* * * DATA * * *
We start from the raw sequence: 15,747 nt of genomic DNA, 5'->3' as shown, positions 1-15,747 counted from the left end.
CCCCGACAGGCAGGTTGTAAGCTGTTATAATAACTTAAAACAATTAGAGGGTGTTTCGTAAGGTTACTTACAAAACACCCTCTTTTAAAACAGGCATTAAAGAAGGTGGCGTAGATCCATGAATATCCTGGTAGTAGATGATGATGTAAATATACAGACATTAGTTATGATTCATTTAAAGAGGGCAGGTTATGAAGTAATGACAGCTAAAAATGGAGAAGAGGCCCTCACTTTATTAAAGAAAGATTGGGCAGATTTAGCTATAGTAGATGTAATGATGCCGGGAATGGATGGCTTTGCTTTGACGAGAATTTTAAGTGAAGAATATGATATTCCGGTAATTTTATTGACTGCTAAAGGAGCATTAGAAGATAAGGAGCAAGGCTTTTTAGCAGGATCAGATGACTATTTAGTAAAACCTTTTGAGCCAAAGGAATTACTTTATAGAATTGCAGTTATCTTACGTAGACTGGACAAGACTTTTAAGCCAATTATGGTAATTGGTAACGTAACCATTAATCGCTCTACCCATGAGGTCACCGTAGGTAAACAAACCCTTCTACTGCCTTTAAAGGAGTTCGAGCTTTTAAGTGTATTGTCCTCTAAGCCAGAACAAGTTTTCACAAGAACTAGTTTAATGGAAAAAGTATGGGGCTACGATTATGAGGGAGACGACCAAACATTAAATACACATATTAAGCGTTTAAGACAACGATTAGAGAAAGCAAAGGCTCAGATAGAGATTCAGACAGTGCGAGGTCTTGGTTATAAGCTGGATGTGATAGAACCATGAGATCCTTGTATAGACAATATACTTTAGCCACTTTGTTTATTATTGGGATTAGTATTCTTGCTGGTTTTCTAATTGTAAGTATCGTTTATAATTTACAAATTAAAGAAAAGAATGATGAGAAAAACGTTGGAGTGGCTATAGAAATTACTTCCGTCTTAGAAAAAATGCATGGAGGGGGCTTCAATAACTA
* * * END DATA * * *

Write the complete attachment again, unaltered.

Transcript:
We start from the raw sequence: 15,747 nt of genomic DNA, 5'->3' as shown, positions 1-15,747 counted from the left end.
CCCCGACAGGCAGGTTGTAAGCTGTTATAATAACTTAAAACAATTAGAGGGTGTTTCGTAAGGTTACTTACAAAACACCCTCTTTTAAAACAGGCATTAAAGAAGGTGGCGTAGATCCATGAATATCCTGGTAGTAGATGATGATGTAAATATACAGACATTAGTTATGATTCATTTAAAGAGGGCAGGTTATGAAGTAATGACAGCTAAAAATGGAGAAGAGGCCCTCACTTTATTAAAGAAAGATTGGGCAGATTTAGCTATAGTAGATGTAATGATGCCGGGAATGGATGGCTTTGCTTTGACGAGAATTTTAAGTGAAGAATATGATATTCCGGTAATTTTATTGACTGCTAAAGGAGCATTAGAAGATAAGGAGCAAGGCTTTTTAGCAGGATCAGATGACTATTTAGTAAAACCTTTTGAGCCAAAGGAATTACTTTATAGAATTGCAGTTATCTTACGTAGACTGGACAAGACTTTTAAGCCAATTATGGTAATTGGTAACGTAACCATTAATCGCTCTACCCATGAGGTCACCGTAGGTAAACAAACCCTTCTACTGCCTTTAAAGGAGTTCGAGCTTTTAAGTGTATTGTCCTCTAAGCCAGAACAAGTTTTCACAAGAACTAGTTTAATGGAAAAAGTATGGGGCTACGATTATGAGGGAGACGACCAAACATTAAATACACATATTAAGCGTTTAAGACAACGATTAGAGAAAGCAAAGGCTCAGATAGAGATTCAGACAGTGCGAGGTCTTGGTTATAAGCTGGATGTGATAGAACCATGAGATCCTTGTATAGACAATATACTTTAGCCACTTTGTTTATTATTGGGATTAGTATTCTTGCTGGTTTTCTAATTGTAAGTATCGTTTATAATTTACAAATTAAAGAAAAGAATGATGAGAAAAACGTTGGAGTGGCTATAGAAATTACTTCCGTCTTAGAAAAAATGCATGGAGGGGGCTTCAATAACTA